The bronze statue of a shoemaker can be found on a side street in the City of London in memory of those who worked in the area during medieval times.
The site of the statue is in the ancient City Ward of Cordwainer, the centre of shoe-making in the medieval city. The name of Cordwainer comes from the fact that the finest leather for shoes at the time came from Cordoba in Spain, which gave rise to the name for those who worked the Spanish leather. The leather was particularly prized thanks to a process that softened the hides using alum from a secret method imported from Africa by the Moors.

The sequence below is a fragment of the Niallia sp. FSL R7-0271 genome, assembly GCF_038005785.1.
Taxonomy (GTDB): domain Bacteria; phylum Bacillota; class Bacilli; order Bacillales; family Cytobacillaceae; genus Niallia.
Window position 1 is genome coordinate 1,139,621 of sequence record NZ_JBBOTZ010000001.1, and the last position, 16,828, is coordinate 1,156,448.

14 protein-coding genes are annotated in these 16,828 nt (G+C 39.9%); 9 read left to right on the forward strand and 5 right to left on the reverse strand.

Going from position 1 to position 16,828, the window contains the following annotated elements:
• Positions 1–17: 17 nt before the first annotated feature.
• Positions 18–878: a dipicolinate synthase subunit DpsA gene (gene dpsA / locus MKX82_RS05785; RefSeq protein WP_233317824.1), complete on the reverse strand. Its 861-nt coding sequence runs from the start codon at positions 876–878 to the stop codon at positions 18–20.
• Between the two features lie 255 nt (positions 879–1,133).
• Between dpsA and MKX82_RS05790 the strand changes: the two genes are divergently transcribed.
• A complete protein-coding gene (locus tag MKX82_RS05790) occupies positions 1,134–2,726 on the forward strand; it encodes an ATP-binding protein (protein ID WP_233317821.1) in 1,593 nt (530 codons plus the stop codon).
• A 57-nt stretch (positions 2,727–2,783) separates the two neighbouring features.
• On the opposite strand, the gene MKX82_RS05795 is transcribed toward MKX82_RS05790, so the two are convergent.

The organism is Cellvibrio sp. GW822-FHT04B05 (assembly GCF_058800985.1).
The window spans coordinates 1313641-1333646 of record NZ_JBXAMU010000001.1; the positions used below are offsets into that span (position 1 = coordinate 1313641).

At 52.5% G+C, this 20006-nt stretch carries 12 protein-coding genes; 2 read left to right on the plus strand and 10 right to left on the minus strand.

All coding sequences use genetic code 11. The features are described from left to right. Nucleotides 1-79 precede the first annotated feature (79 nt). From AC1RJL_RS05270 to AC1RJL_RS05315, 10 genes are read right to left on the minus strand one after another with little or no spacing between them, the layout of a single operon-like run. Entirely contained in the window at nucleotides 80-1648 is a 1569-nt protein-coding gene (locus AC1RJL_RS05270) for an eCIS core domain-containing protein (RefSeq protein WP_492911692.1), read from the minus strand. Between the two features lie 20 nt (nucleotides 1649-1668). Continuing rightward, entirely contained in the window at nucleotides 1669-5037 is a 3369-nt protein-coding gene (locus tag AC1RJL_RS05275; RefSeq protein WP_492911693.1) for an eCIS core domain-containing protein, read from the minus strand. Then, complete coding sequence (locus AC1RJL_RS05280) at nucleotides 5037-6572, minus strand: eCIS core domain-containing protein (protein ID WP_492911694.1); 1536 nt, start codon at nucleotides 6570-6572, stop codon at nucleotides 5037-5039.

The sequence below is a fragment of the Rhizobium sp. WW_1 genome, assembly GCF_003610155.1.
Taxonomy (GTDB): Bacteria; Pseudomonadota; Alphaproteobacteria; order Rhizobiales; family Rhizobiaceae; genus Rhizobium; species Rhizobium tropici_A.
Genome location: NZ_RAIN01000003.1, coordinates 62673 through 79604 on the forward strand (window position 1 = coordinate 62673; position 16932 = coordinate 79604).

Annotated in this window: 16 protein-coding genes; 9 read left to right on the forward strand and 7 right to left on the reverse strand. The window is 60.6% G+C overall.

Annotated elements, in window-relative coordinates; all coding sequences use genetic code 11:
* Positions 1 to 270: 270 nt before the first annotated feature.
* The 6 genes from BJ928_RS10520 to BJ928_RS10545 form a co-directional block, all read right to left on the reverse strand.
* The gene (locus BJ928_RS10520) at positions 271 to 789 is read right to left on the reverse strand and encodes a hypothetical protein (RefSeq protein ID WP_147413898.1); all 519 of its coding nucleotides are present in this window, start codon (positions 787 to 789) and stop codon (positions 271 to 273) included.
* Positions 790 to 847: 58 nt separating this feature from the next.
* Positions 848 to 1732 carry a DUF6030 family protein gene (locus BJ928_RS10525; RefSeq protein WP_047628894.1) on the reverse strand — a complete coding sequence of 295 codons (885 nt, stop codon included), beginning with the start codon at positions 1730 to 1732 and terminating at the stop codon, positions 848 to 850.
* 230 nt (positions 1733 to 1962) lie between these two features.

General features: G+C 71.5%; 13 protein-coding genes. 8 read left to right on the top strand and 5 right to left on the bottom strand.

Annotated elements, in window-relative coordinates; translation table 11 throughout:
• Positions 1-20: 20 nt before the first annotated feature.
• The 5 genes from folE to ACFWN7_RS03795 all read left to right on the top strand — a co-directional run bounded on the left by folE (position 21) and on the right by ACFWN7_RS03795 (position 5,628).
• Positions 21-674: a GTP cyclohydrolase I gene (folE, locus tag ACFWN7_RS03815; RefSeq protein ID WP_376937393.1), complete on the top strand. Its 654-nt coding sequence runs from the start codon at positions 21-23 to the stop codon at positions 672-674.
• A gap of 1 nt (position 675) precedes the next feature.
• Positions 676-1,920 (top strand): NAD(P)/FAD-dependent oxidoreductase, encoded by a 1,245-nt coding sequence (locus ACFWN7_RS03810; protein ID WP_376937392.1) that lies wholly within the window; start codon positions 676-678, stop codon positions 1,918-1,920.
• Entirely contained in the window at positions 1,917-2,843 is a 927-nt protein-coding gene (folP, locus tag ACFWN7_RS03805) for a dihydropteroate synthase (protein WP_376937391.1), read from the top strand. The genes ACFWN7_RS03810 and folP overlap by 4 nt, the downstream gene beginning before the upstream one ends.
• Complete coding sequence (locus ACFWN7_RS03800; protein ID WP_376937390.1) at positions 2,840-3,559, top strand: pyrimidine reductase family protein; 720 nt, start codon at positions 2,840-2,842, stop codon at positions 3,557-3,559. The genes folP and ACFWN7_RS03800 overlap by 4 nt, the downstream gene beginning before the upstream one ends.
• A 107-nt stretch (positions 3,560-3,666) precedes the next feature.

Global trade is not a modern invention.
The Cordwainer statue itself was erected to celebrate the centenary of the Ward of Cordwainer Club.
It was funded by the City of London, the Ward Club and some individual members of the Club and businesses. The bronze statue, the work of Alma Boyes, was unveiled in 2002 in a temporary location in Bow Churchyard.
It was later relocated to its permanent home in the newly paved area of Watling Street alongside St Mary Aldermary Church.
It shows a shoe worker hard at work frozen in time, with the veins bulging as his hands worked the heavy leather into the fine shoes for the rich merchants of the city.
Incidentally, while cordwainers make shoes, it’s cobblers who repair them.